Saper Law attorneys deal with a wide variety of Chicago ordinance violations and have represented many new or small businesses that are unaccustomed to legal proceedings. Our team will walk you through the process and help you present your case in the best way possible.
If you received an ordinance violation citation and want to discuss your options, call us at (312) 527-4100 or click here to schedule a consultation.
IMPORTANT: The Chicago Department of Administrative Hearings now requires that an attorney must represent all businesses at administrative proceedings, including ordinance citation hearings. Click here to read more.
How Chicago Ordinance Citation Hearings Work
At most hearings, an Administrative Law Judge (ALJ) will decide whether the City has enough evidence to go to trial (though sometimes a settlement can be reached with the city attorney before the case goes before the ALJ). A court will dismiss the case if the facts are insufficient to support the violation recipient’s liability or if the City improperly documents the Administrative Notice of Ordinance Violation (ANOV). Otherwise, the recipient will be given a chance to explain and defend his case before the ALJ determines whether the recipient is liable.
Common Ordinance Violations
Building Code Violations
The City of Chicago’s Buildings Hearings Division hears the cases brought on by the Building, Fire and Zoning Departments. The most common violations that a building owner will receive are for unkempt state; improper permit for advertising; or safety, structural, plumbing or electrical problems in the building. However, they are mostly concerned with structural problems that pose a risk to public safety. Since this is so important, fines are frequently given and can reoccur daily as long as the violation hasn’t been fixed.
When companies fail to obtain a license or improperly display it, the City of Chicago Department of Business Affairs and Consumer Protection (BACP) steps in. They also issue tickets for deceiving business practices and overweight vehicles. The BACP will issue an Administrative Notice of Ordinance Violation (ANOV) for violating one of the codes of the Chicago Municipal Code. The City of Chicago Environmental Safety & Consumer Affairs Hearings Division then hears these cases.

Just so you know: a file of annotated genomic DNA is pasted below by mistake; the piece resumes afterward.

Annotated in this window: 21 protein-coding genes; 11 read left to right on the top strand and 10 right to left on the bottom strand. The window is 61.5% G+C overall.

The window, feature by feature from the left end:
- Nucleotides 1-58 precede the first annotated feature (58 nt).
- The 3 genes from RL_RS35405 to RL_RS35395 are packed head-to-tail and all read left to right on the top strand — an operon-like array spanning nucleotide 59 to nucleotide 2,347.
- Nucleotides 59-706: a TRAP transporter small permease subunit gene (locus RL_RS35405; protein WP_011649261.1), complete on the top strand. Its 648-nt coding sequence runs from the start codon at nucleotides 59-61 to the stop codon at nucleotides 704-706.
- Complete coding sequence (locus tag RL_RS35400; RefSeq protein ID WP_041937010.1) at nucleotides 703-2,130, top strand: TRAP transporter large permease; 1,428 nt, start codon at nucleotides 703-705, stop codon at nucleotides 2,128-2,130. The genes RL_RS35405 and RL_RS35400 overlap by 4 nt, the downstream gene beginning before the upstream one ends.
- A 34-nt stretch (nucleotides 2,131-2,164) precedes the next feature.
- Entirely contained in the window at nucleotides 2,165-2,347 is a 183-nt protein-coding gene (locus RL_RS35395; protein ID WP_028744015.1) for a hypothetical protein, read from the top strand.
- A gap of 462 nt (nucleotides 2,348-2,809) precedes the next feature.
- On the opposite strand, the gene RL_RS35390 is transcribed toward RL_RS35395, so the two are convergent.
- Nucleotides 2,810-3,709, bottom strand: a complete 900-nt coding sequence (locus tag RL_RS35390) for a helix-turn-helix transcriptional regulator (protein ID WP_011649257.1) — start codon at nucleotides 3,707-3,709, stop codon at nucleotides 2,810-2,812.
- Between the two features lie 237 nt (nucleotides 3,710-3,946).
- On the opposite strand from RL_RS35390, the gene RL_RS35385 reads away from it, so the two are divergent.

Common business ordinance violations include:
- No Business License (MCC 4-4-020(a))
- Failure to Display Business License Insignia (MCC 4-4-210)
- Deceptive Practices (MCC 4-276-470)
- Overweight Vehicle (MCC 9-72-080(a))
- Interfering with Official Duties (MCC 2-25-080)
This violation pertains to any public way such as roads or sidewalks, addressed by the Chicago Department of Transportation (CDOT). A CDOT inspector will issue an ANOV when: a street is not properly asphalted, when street maintenance violates the terms of a permit or lacks a permit entirely, or an unpermitted dumpster box is on the street.
Common CDOT Violations include:
- Pavement Restoration (MCC 10-20-155)
- Tearing Up Public Ways without a Permit (MCC 10-20-160)
- Placing an Object upon the Public Way (MCC 10-28-040)
- Advertising Signs (MCC 10-28-064)
- Failure to Obtain or Amend Public Protection Permits (MCC 10-28-281.5)
- Regarding the Construction and Maintenance of Public Protection Canopies (MCC 10-28-283)
- Dumpster on Public Way (MCC 10-28-281.5)
- Snow and Ice Removal (MCC 10-8-180)
Health Code Violations
The City of Chicago Department of Public Health will issue an ANOV when a Public Health inspector finds a food establishment in violation of the public health ordinances. These types of violations are commonly given to restaurants and grocery stores for inadequate temperature of food and facilities, poor hygiene, rodent or bug infestation and lack of food manager.
Common Health Code violations include:
- Improper Food Protection (MCC 7-38-005(B)(B-2))
- Improper Facility Temperature (MCC 7-38-005(A))
- No Safe Hot/Cold Water (MCC 7-38-030)
- No Working Toilets or Hand Soap/Hand Towels (MCC 7-38-030)
- Certified Manager Not Present When Food Prepared/Served (MCC 7-38-012)
Street & Sanitation Violations
Violation of any ordinances that concern the maintenance of cleanliness or trash disposal under the Streets and Sanitation ordinance of the Chicago Municipal Code can receive an ANOV. Residents of Chicago can receive this notice if they do not ensure the following: garbage is in a designated trash container, trash bags are tightly closed, large items are arranged to be separately picked up, discarded building materials are disposed of properly, and materials stored on private property are neatly organized and at least eighteen inches off the ground. Additionally, owners of vacant lots are responsible for the preservation of their lots, guaranteeing that no litter or abandoned vehicles accumulate. Further, owners are to ensure that weeds do not exceed ten inches in height.
Common Street & Sanitation Violations include:
- High Weeds (MCC 7-28-120(a))
- Accumulation of Refuse (MCC 7-28-261)
- Garbage Dumping (MCC 7-28-710)
- Accumulation of Junk (MCC 7-28-720)
- Lot Maintenance (MCC 7-28-740)
- Noncombustible Fence Required for Open Lot (MCC 7-28-750)
Attaining a City of Chicago business license can be a tedious task. The City can deny an application or revoke a license for tobacco violations, failing to pay City debt such as parking tickets, or a variety of other reasons. When renewing a license, unpaid fines, debt, disciplinary action, or the lack of signature on a permit can delay the process.